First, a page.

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Sinclair Thomson is an Associate Professor at New York Universityďż˝s Department of History. He is the author of We Alone Will Rule: Native Andean Politics in the Age of Insurgency (2003) and co-author of Revolutionary Horizons: Past and Present in Bolivian Politics (2007).
To understand the significance of the recently passed referendum in Bolivia, Sharmini Peries speaks to Sinclair Thomson, co-author of Revolutionary Horizons. Thomson says, “one of the interesting things about this document, is that it is a compromised document. It’s the outcome of a struggle between popular social forces and the government on the one hand and right-wing opposition forces based in the lowlands of Bolivia.” He concludes that, “this document represents the interests of both sides.” He continues to say that, “this Constitution is disappointing for indigenous peoples because it doesn’t allow for the redistribution of existing large-scale agricultural estates,” but explains the reform will affect future ones. Another major change introduced with the referendum is a new limit on the presidential reelection term, largely, Thomson says, because of a propaganda campaign the right wing opposition waged against Evo Morales, portraying him as a dictator.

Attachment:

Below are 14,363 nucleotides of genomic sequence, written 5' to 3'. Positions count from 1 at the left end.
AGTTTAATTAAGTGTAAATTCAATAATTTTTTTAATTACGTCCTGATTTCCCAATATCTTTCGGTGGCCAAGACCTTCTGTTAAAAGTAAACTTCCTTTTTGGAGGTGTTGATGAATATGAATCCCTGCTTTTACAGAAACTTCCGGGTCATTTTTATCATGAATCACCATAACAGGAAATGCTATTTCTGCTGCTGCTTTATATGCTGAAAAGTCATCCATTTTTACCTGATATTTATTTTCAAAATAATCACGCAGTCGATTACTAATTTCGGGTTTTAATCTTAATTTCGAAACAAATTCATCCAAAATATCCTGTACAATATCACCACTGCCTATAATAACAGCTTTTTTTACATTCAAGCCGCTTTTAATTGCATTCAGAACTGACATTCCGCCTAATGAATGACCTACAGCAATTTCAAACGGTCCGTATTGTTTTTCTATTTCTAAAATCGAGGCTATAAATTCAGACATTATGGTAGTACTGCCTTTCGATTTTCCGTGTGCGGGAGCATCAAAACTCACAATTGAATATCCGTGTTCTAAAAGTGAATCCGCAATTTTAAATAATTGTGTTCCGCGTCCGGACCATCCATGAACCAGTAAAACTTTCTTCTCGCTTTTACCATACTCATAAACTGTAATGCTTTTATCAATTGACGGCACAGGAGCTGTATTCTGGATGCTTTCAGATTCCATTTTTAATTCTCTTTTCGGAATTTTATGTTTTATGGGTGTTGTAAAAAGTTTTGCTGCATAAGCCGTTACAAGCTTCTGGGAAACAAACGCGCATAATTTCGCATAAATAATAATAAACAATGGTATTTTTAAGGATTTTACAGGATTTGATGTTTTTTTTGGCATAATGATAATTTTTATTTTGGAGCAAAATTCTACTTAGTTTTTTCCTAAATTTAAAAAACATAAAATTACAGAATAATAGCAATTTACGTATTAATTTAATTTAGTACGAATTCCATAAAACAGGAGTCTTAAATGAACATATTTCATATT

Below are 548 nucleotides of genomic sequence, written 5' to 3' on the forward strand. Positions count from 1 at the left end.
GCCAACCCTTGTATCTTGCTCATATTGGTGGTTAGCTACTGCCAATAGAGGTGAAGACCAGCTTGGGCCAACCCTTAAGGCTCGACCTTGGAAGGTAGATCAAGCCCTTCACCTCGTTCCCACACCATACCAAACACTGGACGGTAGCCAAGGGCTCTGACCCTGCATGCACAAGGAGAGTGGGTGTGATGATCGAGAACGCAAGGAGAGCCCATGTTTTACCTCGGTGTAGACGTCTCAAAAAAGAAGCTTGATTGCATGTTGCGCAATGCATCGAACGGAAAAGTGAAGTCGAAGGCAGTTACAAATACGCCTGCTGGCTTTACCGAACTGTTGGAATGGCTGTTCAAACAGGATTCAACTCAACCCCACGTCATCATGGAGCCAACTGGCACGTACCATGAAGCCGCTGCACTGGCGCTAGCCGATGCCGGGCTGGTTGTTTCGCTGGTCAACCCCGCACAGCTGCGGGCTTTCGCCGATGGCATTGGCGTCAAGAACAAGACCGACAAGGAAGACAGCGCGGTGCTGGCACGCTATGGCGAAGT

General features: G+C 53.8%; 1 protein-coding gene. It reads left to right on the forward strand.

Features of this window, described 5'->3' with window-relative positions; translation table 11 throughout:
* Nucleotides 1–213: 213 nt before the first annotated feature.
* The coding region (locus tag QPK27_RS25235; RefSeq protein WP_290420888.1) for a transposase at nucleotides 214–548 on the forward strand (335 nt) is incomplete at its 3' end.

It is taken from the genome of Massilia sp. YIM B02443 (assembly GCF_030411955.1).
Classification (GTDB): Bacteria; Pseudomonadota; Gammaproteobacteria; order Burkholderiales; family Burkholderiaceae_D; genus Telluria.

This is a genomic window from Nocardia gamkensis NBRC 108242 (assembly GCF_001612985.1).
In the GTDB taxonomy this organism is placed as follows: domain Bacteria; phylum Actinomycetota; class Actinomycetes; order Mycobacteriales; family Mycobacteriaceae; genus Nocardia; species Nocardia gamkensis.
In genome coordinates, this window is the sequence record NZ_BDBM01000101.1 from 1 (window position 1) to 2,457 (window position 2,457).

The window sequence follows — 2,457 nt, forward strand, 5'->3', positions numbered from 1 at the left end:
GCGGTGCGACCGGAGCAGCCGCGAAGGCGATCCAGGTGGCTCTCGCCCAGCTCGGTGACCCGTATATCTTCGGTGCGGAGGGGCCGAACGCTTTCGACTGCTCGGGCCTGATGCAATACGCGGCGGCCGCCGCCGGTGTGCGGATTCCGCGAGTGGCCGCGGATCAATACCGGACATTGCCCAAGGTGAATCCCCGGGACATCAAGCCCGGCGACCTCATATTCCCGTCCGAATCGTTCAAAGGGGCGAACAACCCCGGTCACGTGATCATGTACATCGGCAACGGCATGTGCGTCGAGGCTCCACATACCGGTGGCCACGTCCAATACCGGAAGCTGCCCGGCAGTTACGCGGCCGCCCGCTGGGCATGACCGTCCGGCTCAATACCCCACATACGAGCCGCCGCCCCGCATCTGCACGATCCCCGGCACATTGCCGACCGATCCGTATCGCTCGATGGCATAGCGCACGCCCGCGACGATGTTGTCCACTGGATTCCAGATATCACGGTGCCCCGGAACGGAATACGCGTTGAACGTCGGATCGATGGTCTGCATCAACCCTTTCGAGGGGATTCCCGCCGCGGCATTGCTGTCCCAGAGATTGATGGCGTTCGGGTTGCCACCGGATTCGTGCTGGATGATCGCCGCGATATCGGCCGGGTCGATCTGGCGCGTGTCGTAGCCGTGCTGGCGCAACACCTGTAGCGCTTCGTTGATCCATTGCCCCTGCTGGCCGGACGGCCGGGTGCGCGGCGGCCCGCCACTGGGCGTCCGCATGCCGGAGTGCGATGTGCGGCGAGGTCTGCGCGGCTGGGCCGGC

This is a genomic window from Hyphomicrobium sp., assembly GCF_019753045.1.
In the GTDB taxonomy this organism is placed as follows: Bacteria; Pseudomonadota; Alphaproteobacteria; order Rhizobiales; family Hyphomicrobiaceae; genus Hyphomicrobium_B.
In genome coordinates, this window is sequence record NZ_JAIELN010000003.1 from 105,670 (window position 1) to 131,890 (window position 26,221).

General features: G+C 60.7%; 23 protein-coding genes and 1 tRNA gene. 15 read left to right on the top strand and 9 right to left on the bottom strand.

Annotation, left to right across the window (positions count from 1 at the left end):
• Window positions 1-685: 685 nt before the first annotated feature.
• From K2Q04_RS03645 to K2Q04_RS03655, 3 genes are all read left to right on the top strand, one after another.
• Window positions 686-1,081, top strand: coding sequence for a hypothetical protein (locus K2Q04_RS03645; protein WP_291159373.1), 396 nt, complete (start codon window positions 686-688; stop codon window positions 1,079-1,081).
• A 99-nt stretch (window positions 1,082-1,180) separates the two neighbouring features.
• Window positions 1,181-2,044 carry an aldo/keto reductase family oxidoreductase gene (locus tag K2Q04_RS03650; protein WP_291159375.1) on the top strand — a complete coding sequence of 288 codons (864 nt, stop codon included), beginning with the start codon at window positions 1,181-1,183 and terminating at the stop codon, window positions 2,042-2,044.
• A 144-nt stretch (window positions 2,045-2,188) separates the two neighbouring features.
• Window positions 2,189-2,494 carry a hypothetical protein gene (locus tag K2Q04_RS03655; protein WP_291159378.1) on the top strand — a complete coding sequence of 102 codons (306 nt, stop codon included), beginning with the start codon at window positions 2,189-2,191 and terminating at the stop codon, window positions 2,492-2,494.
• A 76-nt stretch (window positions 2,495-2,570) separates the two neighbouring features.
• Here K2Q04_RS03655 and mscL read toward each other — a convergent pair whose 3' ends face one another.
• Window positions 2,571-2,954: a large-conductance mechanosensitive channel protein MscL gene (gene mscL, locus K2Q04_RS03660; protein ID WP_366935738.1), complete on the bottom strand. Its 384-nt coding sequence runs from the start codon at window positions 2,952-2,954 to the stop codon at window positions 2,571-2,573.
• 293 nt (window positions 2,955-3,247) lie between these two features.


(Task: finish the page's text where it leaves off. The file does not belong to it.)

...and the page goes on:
Historic referendum passes in Bolivia, Pt.2SHARMINI PERIES, TRNN: Welcome to The Real News and to the second segment of our interview with Sinclair Thomson. Welcome back, Sinclair.SINCLAIR THOMSON, CO-AUTHOR OF REVOLUTIONARY HORIZONS: Thank you.PERIES: So we were talking about the Bolivian new constitution, and the key features and segments in it, and what transformations it will bring about to the indigenous population. But there are other, more interesting features as well. So can you elaborate?THOMSON: Yes. I think one of the things about this document is it's a compromise document. It's the outcome of a struggle between popular social forces and the government on the one hand and right-wing opposition forces based in the lowland parts of Bolivia. And this document reflects the interests of both sides. And one of the ways in which you can see the compromises here is in the question of land reform. The Bolivian government was calling for major land reform, and this Constitution is disappointing for indigenous peoples in particular because it does not allow for the redistribution of existing large-scale agricultural estates. The vote on Sunday has set a new limit on the size of agricultural properties.PERIES: Compromise with whom?THOMSON: Well, right-wing forces based in the lowlands were very concerned about any kind of agrarian reform happening as a result of the political process in Bolivia, and they were fighting tooth-and-nail to prevent the redistribution of existing lands in the country. And in the end, in the final negotiations between the government and the right which allowed this whole Constitution to come up as a referendum, in those negotiations, the government made a major concession, and they said that "We will not seize and redistribute large agrarian properties which already exist."PERIES: So this was essentially for a more peaceful transition and to be able to implement some form of land reform?THOMSON: Yeah, I think it was really one of the crucial points of negotiation that the government conceded in order to bring the political opposition into some kind of a consensus that would allow Congress to approve the referendum on this draft of the Constitution.PERIES: So this is a compromise, because the alternative would be what?THOMSON: Well, the MAS would not have been able to put through a new constitution, which had been the popular demands.PERIES: And they were facing a great deal of violent uprising on the part of the opposition.THOMSON: The right wing had been on the warpath in recent years and had seriously challenged governmental authority in the lowland parts of the country. In earlier part of last year, it seemed like the MAS government had virtually lost control and legitimacy in the lowland parts of the region. So I think it made this concession in order to try to reconstitute its legitimacy and authority in the country as a whole and to leave some kind of concrete legacy in the form of the constitution. But this is disappointing. There, in the future, large landed properties over 12,000 hectares will not be allowed. But they had to give in on redistribution of existing large-scale properties, and that is something that the landed elite, ranching interests and agricultural interests, agribusiness interests in Santa Cruz were fighting for.PERIES: So the compromise was done so that there would be more peaceful conditions in the country in order to achieve the larger [inaudible]THOMSON: Yes, to try to achieve some kind of national unity in the framework of the Constitution.PERIES: The term limits on the presidency is also a major issue [inaudible] controversy.THOMSON: There again Evo Morales made a concession, again, late in the game in these last-minute negotiations. The MAS was seeking for Evo Morales to be elected to successive terms. The opposition opposed that on the grounds that the MAS government was totalitarian and Evo Morales was seeking a lifetime presidency, which wasÂ—that was the right-wing propaganda.PERIES: In the previous constitution, what were the term limits?THOMSON: There could be reelection after a term out of office. Okay? Someone could be elected twice, but that would only be after a term out of office.PERIES: So no consecutiveÂ—THOMSON: No consecutiveÂ—.PERIES: Â—terms.THOMSON: That's right.PERIES: I see. And this change would have allowed him to run again?THOMSON: In this constitution, presidents in the future will be allowed to run for office consecutively, two times in a row. But in the case of Evo Morales, the deal that was cut is that he won't be able to run twice in a row after this constitution has been put in place. He'll be able to complete his current term and then run for election one more time. So that was againÂ—.PERIES: So, essentially, a two-term limit on the presidency as a result of this Constitution being passed.THOMSON: Yes. So that's one more case in which the MAS conceded, in the interests of reaching some type of reconciliation politically. PERIES: And this particular issue became so controversial because they were comparing it to Venezuela and President ChĂˇvez's seeking of endless terms for the presidency.THOMSON: Yes, yes. It's remarkable. The right-wing opposition has waged a war against Morales and this government on the grounds that it's a totalitarian or communist government. It's constantly trying to link him to ChĂˇvez. And there are comparisons to Hitler and to Stalin. All this is hugely overblown. I mean, here in New York, Bloomberg has just set things up for himself to be reelected in officeÂ—in other words, to transform the laws about term limits. Right? And yet The New York Times is in support of ending term limits when it comes to Bloomberg.PERIES: And there are many other countries where there's really no term limits on a presidency. France, for example.THOMSON: It's still a question of whether the voters want to approve or not a given politician. So this government has fought and won repeatedly in the electoral arena, and the opposition has tried to tar it as being anti-democratic. But, in fact, there'sÂ—and we can see in this referendum itself, there's been an unprecedented amount of popular national political participation.PERIES: Thank you, Sinclair. We're going to continue this discussion in Part 3. And let's talk about how this is being received in the region and relations with other Latin American countries. Thank you for joining us, and please come back for Sinclair Thomson and our continuation of Bolivia discussion. Thank you.DISCLAIMER:Please note that TRNN transcripts are typed from a recording of the program; The Real News Network cannot guarantee their complete accuracy.